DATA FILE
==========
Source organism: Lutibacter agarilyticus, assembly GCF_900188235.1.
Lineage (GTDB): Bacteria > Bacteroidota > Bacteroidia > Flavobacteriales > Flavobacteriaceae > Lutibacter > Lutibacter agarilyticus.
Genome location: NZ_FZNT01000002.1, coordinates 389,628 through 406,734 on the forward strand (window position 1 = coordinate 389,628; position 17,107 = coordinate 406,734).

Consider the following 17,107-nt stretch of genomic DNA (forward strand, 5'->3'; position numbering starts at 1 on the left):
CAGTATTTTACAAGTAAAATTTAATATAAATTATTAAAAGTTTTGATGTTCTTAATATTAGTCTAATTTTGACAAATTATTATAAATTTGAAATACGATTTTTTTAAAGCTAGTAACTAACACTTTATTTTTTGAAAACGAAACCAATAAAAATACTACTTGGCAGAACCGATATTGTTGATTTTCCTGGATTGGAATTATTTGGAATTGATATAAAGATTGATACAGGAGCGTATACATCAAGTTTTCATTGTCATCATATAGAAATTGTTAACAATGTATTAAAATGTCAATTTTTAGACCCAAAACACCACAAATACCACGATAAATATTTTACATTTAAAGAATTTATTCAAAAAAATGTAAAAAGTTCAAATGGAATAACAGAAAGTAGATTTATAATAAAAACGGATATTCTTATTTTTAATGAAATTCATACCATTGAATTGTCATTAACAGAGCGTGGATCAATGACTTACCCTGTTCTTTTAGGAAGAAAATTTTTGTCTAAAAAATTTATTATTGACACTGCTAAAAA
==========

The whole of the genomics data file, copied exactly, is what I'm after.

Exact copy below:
Source organism: Lutibacter agarilyticus, assembly GCF_900188235.1.
Lineage (GTDB): Bacteria > Bacteroidota > Bacteroidia > Flavobacteriales > Flavobacteriaceae > Lutibacter > Lutibacter agarilyticus.
Genome location: NZ_FZNT01000002.1, coordinates 389,628 through 406,734 on the forward strand (window position 1 = coordinate 389,628; position 17,107 = coordinate 406,734).

Consider the following 17,107-nt stretch of genomic DNA (forward strand, 5'->3'; position numbering starts at 1 on the left):
CAGTATTTTACAAGTAAAATTTAATATAAATTATTAAAAGTTTTGATGTTCTTAATATTAGTCTAATTTTGACAAATTATTATAAATTTGAAATACGATTTTTTTAAAGCTAGTAACTAACACTTTATTTTTTGAAAACGAAACCAATAAAAATACTACTTGGCAGAACCGATATTGTTGATTTTCCTGGATTGGAATTATTTGGAATTGATATAAAGATTGATACAGGAGCGTATACATCAAGTTTTCATTGTCATCATATAGAAATTGTTAACAATGTATTAAAATGTCAATTTTTAGACCCAAAACACCACAAATACCACGATAAATATTTTACATTTAAAGAATTTATTCAAAAAAATGTAAAAAGTTCAAATGGAATAACAGAAAGTAGATTTATAATAAAAACGGATATTCTTATTTTTAATGAAATTCATACCATTGAATTGTCATTAACAGAGCGTGGATCAATGACTTACCCTGTTCTTTTAGGAAGAAAATTTTTGTCTAAAAAATTTATTATTGACACTGCTAAAAA